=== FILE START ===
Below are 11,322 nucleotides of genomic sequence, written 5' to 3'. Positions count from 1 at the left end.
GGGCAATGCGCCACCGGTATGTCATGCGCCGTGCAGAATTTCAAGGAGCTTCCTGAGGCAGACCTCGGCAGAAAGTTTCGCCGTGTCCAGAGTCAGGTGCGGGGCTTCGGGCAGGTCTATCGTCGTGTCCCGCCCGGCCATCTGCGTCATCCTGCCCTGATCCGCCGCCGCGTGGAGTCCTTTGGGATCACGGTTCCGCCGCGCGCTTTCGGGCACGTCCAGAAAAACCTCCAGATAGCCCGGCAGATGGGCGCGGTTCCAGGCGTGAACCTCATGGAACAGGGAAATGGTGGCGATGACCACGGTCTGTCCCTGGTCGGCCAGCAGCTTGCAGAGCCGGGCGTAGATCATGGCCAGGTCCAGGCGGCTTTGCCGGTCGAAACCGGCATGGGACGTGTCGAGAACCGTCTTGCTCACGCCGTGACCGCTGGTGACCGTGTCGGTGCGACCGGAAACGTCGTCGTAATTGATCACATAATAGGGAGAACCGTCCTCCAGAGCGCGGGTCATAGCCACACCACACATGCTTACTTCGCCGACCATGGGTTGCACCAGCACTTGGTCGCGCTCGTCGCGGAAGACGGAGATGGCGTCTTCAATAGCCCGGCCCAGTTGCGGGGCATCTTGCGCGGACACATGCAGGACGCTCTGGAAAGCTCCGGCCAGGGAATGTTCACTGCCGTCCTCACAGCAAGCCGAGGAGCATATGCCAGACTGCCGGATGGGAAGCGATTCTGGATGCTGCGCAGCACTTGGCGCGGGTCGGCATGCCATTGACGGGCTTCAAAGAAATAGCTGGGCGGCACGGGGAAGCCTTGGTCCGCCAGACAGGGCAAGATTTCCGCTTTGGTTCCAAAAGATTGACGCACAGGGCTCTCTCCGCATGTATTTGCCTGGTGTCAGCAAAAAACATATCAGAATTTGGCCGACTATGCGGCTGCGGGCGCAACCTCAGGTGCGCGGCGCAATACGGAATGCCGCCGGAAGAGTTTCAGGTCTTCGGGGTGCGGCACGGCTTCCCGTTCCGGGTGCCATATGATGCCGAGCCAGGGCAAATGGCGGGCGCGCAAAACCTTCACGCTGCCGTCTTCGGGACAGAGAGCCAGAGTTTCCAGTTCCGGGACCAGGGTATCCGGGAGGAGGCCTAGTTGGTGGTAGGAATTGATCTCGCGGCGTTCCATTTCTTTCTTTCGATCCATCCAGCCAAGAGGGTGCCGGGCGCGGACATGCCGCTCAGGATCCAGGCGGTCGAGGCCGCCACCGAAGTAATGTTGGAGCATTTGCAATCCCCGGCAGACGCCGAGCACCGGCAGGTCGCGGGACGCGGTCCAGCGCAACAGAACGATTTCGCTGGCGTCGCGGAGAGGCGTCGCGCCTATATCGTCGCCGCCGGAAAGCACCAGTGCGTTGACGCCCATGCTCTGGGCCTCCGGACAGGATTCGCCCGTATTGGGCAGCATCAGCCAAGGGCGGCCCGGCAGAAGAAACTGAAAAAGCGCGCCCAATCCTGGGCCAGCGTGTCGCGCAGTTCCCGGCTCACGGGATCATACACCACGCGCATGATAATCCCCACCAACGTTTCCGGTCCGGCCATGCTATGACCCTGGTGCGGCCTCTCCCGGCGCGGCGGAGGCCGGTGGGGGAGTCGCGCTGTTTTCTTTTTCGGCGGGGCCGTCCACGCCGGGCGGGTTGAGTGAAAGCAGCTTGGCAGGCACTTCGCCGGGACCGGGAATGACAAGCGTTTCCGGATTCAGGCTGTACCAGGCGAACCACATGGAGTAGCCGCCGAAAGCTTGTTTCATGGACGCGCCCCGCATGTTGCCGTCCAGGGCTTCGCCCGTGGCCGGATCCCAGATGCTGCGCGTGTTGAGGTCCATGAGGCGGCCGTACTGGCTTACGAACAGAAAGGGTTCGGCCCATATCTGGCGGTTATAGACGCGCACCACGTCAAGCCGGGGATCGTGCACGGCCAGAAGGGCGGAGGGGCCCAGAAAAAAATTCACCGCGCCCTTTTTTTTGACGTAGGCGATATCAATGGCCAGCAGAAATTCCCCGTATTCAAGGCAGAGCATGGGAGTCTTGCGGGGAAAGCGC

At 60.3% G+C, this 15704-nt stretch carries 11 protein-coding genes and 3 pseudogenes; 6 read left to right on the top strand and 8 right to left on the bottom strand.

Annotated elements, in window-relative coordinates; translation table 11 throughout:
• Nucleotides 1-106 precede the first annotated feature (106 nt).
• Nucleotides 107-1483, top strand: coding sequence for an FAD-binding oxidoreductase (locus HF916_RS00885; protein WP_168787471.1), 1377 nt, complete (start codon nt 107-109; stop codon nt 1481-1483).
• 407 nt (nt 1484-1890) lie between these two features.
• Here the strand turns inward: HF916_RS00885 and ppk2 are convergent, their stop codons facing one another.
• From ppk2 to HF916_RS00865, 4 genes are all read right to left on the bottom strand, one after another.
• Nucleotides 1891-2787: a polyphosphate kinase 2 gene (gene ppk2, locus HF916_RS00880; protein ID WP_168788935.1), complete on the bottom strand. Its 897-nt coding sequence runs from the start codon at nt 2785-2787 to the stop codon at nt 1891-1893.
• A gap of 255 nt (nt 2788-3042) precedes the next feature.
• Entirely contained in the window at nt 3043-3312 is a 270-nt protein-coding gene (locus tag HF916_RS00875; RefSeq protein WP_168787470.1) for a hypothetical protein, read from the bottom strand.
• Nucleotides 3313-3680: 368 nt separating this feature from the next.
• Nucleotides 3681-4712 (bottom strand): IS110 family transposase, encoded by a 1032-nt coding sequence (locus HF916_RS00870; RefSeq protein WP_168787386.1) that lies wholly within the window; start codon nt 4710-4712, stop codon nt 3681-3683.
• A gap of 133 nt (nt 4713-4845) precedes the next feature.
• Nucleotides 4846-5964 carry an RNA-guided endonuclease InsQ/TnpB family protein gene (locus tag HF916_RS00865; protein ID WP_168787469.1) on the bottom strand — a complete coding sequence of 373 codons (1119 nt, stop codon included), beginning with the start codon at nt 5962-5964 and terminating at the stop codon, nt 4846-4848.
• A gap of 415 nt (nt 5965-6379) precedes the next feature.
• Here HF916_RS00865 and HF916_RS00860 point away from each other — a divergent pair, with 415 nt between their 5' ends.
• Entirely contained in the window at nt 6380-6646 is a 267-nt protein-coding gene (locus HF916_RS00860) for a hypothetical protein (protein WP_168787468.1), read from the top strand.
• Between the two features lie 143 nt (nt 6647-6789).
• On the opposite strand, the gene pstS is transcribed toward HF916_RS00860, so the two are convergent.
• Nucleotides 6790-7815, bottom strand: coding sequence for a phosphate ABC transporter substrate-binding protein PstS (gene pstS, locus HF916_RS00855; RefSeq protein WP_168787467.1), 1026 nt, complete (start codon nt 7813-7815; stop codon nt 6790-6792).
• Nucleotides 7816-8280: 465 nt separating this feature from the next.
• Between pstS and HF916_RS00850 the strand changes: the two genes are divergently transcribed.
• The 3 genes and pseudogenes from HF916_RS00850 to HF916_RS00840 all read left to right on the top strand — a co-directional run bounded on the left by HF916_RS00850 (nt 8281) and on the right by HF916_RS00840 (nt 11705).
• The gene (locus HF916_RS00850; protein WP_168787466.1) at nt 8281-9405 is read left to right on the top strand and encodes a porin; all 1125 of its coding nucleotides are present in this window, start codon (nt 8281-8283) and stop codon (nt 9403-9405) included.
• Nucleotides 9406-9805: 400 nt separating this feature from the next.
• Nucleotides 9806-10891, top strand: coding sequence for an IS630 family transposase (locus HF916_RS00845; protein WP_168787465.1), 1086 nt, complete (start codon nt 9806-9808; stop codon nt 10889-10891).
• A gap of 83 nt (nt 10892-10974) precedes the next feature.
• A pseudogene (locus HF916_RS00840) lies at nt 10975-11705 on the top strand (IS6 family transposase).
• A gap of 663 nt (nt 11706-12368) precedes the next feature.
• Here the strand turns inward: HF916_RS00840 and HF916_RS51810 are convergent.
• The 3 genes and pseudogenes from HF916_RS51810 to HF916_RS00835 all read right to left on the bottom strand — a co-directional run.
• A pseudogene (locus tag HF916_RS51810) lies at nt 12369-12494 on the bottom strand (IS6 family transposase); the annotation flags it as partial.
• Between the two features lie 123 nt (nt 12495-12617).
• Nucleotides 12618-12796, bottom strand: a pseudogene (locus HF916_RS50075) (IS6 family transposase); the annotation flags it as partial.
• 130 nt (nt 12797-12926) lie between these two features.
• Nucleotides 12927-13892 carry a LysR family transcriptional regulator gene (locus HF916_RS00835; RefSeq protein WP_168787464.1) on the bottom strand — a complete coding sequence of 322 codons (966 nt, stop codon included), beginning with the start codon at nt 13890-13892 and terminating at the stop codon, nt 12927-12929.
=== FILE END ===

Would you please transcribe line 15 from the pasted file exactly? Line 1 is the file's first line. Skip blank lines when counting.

• A gap of 133 nt (nt 4713-4845) precedes the next feature.